Each week I receive printed version of Information Week magazine (most likely they “ll stop sending me the magazines, if they “ll run into this blog). Typically, I read every headline and one or two articles from each magazine. When you read the same publication long enough, you can see how they put their “analytical rdquo; articles together. Here “s an example of an article written by a not overly technical journalist: Web 2.0:Ingredients for a site makeover
Let me try to guess how this article was written. A journalist got an assignment, “Web 2.0, whatever this means, is hot. Write about it “. The journalist does not really know what to write, simple Google search does not help, so he contacts PR people of several IT firms. He calls to XYZ firm and says, “My name is so-and-so, I “m writing an article on Web 2.0. Can one of your Web 2.0 experts send me a one paragraph quote on the subject, and I “ll mention the XYZ name in my publication rdquo;. The XYZ PR person sends an internal email titled “We “ve got an opportunity to get quoted in Information Week rdquo;. S/he asks their technical people for a quote. Sure enough, someone will respond with opinion.
The writer gathers all received quotes, edit them to the best of his knowledge and put them in an order adding some glue to make a smooth read for consumption during morning commute or while waiting for an appointment in the receptionist “s area.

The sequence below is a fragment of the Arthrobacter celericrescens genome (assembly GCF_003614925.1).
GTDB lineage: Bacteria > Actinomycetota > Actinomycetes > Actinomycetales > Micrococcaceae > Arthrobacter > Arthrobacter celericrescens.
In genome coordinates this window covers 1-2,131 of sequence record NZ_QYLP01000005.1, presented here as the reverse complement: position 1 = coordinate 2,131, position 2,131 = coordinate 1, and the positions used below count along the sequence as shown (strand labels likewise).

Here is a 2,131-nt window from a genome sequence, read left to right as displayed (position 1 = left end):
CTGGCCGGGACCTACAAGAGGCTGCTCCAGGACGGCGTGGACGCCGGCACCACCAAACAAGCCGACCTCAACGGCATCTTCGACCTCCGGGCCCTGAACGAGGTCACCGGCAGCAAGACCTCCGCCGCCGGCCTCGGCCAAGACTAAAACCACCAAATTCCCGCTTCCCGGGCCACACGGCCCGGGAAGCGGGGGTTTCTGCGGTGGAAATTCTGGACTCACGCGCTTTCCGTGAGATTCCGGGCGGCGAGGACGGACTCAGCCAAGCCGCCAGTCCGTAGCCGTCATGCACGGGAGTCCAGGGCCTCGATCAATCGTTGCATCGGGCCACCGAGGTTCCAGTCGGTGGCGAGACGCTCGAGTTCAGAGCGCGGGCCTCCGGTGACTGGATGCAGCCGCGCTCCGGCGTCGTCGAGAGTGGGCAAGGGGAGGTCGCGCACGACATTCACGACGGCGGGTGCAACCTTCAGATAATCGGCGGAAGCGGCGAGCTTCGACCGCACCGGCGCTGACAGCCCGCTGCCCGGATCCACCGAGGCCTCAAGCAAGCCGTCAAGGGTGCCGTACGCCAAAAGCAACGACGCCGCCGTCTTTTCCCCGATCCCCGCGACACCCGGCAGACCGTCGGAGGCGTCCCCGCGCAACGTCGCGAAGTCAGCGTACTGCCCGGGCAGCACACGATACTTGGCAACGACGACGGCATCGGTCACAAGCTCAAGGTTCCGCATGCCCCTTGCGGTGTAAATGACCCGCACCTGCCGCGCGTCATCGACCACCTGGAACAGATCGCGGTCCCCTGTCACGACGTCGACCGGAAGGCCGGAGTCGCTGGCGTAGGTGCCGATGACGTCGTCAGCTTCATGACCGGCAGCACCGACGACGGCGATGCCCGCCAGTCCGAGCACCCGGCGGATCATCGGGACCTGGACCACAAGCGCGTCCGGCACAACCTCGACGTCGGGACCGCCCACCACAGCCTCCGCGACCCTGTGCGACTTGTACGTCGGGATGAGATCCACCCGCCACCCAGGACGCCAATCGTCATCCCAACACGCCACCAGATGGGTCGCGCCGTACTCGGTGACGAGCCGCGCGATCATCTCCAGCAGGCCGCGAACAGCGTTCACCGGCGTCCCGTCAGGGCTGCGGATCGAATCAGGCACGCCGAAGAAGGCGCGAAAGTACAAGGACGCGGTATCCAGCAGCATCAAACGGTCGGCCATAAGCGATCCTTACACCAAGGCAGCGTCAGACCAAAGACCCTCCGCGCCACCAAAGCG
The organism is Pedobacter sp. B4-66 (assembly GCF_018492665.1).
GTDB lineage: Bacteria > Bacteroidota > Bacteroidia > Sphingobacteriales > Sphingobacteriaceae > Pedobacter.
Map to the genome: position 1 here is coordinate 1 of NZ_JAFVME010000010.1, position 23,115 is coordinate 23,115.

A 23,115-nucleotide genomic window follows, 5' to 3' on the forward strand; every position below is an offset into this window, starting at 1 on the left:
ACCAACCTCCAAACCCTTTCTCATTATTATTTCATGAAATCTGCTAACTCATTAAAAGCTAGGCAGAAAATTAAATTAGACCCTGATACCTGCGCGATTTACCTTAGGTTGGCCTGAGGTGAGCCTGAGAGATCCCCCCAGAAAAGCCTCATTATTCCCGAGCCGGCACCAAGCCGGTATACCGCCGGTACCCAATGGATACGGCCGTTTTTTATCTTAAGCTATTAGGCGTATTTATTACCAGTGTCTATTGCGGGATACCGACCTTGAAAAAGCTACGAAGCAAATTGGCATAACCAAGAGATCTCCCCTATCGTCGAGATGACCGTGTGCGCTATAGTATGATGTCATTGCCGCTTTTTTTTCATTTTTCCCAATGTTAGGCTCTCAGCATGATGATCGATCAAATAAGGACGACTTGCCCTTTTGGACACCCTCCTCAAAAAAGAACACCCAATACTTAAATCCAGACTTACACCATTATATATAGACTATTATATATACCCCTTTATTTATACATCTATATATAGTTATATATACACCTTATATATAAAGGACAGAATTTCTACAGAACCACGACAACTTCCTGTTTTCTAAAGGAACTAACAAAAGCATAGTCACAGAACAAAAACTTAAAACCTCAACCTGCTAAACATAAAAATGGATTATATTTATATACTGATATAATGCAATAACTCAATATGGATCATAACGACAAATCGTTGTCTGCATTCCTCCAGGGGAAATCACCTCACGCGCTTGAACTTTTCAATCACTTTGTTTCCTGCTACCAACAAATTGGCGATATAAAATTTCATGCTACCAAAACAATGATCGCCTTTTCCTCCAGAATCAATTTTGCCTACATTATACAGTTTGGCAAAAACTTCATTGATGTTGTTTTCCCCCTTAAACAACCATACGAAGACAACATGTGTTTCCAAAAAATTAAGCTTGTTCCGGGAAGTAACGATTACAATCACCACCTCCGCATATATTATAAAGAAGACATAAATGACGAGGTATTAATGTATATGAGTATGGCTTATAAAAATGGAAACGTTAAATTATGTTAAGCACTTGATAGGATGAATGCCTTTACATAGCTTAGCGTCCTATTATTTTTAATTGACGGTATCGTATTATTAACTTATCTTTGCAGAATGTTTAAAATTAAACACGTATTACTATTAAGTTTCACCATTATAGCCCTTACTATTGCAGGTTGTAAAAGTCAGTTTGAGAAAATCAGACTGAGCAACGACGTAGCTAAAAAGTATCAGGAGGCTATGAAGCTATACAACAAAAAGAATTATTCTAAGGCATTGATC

This would not be too bad if the author would be knowledgeable on the subject, which does not seem to be the case in this particular article. These are some of the quotes from the article that I did not like that much:
“AJAX hellip;is the ‘new new thing ‘ rdquo; ndash; is seven years old still new-new?
“deploy Ajax and its collection of technologies slowly rdquo; ndash; Ajax is a collection of techniques, not technologies.
Yet another zero-info phrase: “You will be able to interact more easily and get value from those interactions, ” said Tony Karrer, the CEO of TechEmpower, a Web software development firm. “Also, you will be able to piece together solutions from free or inexpensive services. ”
Then (typical for Ajax articles) the author includes citations that scare/warn people that wrong implementation of AJAX can have bad results.
Want more? Translate this into English: “An interactive Web experience can be produced in any number of ways, including using Adobe ‘s Flash animation plug-ins and even Active X controls. rdquo;
Here “s another gem: “The new-style Web site isn ‘t just about fancy dancing icons, either. Spend some time thinking about what kinds of data you intend to have, and where it will reside. rdquo; I guess, this one aimed toward Java Applet “s dancing Duke.
Here “s a piece of glue to stitch two different citations: “Once you are finished coding, remember to check your work with any number of tools that are just a download away rdquo;.
Yet another piece of wisdom: “When looking for a Web consultant, know whom you are hiring. (See sidebar.) “Everybody with a computer, Photoshop, and an HTML tool such as Dreamweaver thinks they ‘re a Web developer, ” said Adams. “Very few are actually worth the money you are paying. ” The sidebar is as useless as the article itself.
An article should be either informational or entertaining. This one did not fall into any of these categories. After reading it, an IT manager from Alabama will think to himself, “I did not understand this Web 2.0 and RIA before, and now they “ve confused me even more. I “d rather stick to tried and true Cobol. Mary, please bring me the printouts from yesterday “s nightly batch job. rdquo;